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Effective Medical Reading | Effective Biomedical Writing | Poster | Workshops | Team Research Writer

Reading the research literature is a fundamental activity for all biomedical researchers. Obstacles to a regular, efficient reading habit include lack of time, difficulty with reading English and, especially, inexperience navigating the contents of a research paper. While experienced scientists often read the various sections of a research paper out of order, novice readers are likely to start at the abstract and introduction and read to the end; this does not permit them to "consume" a sufficient number of articles on a regular basis, especially considering the low readability of concise scientific English.

A competent reading habit is also the foundation of proficient scientific writing. This working hypothesis developed from 10 years' experience as scientific-linguistic editor for several small European medical journals, where many manuscripts had flaws and deficiencies suggesting that the authors were unfamiliar with the research literature.

This hypothesis was the basis for developing the first course, Effective Medical Reading, accredited for continuing medical education (CME) in 2002. The appropriateness and effectiveness of this course in training both physicians and basic biomedical researchers have been documented in the research literature [1]. This course spurred a sequel, Effective Biomedical Writing, in which young researchers are taken step-by-step through the process of writing up their own research according to the latest international standards [2].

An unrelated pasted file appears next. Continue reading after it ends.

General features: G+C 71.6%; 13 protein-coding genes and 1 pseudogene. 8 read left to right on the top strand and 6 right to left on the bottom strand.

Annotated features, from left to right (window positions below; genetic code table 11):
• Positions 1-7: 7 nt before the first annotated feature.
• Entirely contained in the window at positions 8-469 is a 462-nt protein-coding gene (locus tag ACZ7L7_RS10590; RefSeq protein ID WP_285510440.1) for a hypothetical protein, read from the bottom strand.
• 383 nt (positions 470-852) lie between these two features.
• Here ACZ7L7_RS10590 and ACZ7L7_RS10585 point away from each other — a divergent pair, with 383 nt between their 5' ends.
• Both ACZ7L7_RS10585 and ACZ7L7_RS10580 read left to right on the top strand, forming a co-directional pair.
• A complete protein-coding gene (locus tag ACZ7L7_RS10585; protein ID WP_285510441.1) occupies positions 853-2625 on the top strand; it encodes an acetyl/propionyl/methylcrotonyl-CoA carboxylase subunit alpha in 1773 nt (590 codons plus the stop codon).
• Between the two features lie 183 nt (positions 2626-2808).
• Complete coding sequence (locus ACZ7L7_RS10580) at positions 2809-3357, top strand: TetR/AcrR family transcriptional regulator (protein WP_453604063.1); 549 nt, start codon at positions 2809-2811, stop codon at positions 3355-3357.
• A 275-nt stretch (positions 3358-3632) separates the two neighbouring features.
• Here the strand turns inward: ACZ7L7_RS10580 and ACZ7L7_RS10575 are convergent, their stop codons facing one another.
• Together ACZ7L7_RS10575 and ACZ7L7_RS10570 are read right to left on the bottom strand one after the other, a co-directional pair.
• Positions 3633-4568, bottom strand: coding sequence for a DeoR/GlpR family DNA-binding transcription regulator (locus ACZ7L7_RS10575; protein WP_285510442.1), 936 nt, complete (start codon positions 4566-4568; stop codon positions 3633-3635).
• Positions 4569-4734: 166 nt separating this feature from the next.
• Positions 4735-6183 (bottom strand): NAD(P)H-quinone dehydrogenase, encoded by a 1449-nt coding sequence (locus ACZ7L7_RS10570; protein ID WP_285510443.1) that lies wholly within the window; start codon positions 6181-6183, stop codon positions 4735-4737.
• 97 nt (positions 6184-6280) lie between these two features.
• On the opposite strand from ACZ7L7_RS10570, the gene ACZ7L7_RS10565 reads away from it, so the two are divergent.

Read more about the courses:

In addition, short workshops addressing some of the most salient topics of the courses are also available.

1. Matarese V (2006) An introductory course on getting to know journals and on "browsing" a research paper: first steps to proficiency in scientific communication. Croat Med J 47:7657-775 (Medline, Full text)

2. Matarese V (2008) Relationship between quality and editorial leadership of biomedical research journals: a comparative study of Italian and UK journals. PLoS ONE 3(7):e2512 (Full text, Press release)

For further information:   Dr. V. Matarese, Ph.D. (+39-345-449-5281;

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